inclined to delay

See: dilatory
Mentioned in ?
References in periodicals archive ?
In the same bull markets, overseas owners investing for income rather than capital growth might be inclined to delay profit-taking to enjoy a currency-enhanced income.
Conversely, if you know your currency is going to keep depreciating vis-a-vis the currencies of your trading partners, you'll be inclined to delay spending the foreign exchange you received for as long as possible.
Political instability poses great risks and erodes the trust of foreign partners and they are more inclined to delay concrete projects, the BCCI informs, as cited by investor.
The discussion with Foreign Minister Katsuya Okada and Defense Minister Toshimi Kitazawa came at a time when the government is widely seen as being inclined to delay finalizing details of the relocation plan in consideration of strong protests in Okinawa against keeping the base.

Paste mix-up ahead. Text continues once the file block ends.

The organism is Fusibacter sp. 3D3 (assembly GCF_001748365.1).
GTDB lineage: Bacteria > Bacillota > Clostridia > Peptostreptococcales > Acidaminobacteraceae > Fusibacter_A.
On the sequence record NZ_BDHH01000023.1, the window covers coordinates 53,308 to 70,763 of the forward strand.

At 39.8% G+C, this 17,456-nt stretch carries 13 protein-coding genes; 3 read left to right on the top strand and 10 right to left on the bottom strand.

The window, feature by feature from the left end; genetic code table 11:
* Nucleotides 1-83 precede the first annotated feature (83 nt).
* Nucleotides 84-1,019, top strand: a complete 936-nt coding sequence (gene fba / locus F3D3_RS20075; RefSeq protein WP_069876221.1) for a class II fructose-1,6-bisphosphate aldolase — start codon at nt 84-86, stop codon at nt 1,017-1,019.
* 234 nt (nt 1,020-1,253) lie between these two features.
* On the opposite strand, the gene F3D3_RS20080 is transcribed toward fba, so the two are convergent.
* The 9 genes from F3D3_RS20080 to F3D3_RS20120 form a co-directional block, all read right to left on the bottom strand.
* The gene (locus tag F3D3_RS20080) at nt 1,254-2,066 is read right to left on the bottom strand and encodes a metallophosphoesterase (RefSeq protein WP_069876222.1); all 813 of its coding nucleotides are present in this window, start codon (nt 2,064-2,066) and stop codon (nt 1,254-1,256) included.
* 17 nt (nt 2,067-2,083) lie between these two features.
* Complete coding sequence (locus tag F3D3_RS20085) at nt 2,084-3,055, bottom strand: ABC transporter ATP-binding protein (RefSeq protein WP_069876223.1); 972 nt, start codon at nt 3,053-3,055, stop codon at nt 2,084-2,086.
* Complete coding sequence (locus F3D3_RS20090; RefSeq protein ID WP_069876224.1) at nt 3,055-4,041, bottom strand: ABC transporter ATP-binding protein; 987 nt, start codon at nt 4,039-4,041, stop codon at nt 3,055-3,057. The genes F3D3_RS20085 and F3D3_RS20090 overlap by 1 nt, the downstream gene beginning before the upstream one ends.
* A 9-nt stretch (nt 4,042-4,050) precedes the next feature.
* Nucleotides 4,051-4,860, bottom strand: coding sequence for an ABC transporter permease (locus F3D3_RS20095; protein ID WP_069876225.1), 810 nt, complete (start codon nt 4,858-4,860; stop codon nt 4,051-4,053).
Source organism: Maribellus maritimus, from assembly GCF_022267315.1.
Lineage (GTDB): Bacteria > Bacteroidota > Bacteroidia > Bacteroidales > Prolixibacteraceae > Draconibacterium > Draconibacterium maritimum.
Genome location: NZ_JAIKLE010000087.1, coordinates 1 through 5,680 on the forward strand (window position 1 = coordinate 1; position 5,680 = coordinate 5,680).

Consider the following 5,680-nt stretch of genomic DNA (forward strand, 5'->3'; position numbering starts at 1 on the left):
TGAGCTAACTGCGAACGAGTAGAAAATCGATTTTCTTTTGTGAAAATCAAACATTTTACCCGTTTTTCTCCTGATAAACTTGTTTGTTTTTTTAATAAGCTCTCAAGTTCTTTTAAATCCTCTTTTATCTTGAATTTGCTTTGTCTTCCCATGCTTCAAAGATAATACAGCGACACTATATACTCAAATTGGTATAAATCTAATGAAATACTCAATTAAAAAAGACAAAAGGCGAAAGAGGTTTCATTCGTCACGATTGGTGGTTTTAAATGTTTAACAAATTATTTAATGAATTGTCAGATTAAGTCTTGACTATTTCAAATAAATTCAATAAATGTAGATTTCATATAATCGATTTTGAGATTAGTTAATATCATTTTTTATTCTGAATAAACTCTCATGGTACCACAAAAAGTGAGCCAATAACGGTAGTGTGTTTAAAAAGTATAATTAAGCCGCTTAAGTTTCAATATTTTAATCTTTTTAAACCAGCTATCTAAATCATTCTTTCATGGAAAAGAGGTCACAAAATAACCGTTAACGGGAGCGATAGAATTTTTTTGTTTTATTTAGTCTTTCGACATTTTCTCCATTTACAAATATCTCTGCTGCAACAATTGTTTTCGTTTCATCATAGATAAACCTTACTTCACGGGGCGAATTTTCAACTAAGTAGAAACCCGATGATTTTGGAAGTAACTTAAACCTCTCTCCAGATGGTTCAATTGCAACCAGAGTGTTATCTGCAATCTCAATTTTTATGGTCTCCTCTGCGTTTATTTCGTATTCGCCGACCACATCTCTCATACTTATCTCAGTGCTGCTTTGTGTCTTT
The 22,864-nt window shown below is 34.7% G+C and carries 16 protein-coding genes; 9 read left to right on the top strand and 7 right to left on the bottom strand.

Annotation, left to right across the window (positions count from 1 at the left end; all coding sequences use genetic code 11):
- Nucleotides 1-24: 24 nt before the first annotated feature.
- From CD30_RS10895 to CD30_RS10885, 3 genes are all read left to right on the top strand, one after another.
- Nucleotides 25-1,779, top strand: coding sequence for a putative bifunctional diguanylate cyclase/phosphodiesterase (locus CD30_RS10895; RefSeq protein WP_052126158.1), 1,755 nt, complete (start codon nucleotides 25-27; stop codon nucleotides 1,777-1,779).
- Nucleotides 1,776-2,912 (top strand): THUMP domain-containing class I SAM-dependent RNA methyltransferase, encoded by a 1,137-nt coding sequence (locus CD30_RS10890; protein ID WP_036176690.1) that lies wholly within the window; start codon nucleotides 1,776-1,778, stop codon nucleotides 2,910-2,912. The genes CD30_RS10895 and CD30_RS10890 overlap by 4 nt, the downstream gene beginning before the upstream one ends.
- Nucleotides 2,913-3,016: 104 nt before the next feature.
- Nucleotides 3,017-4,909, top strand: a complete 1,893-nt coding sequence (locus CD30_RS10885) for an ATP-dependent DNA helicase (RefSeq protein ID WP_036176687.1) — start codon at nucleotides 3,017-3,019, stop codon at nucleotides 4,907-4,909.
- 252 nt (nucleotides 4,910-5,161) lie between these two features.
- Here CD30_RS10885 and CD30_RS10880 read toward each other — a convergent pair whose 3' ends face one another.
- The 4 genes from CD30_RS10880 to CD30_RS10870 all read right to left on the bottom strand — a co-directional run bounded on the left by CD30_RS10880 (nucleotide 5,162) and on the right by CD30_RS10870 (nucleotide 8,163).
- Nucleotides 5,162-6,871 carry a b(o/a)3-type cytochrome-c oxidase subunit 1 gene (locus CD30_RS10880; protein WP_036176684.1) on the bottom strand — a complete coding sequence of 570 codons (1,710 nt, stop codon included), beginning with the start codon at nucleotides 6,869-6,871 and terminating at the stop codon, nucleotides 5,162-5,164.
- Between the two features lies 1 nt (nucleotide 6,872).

Joe Myers, head of commercial credit at Experian, said: "The improvements in payment performance suggest that firms are becoming less inclined to delay payment as a way of managing for cash.
Andrei Nesterenko named media reports saying that Kyrgyzstan allegedly is inclined to delay Manas air base decision until this issue is agreed between Moscow and Washington as 'ungrounded provocations'.
If the science is there to help them, should there be problems, people will naturally feel more inclined to delay having a family.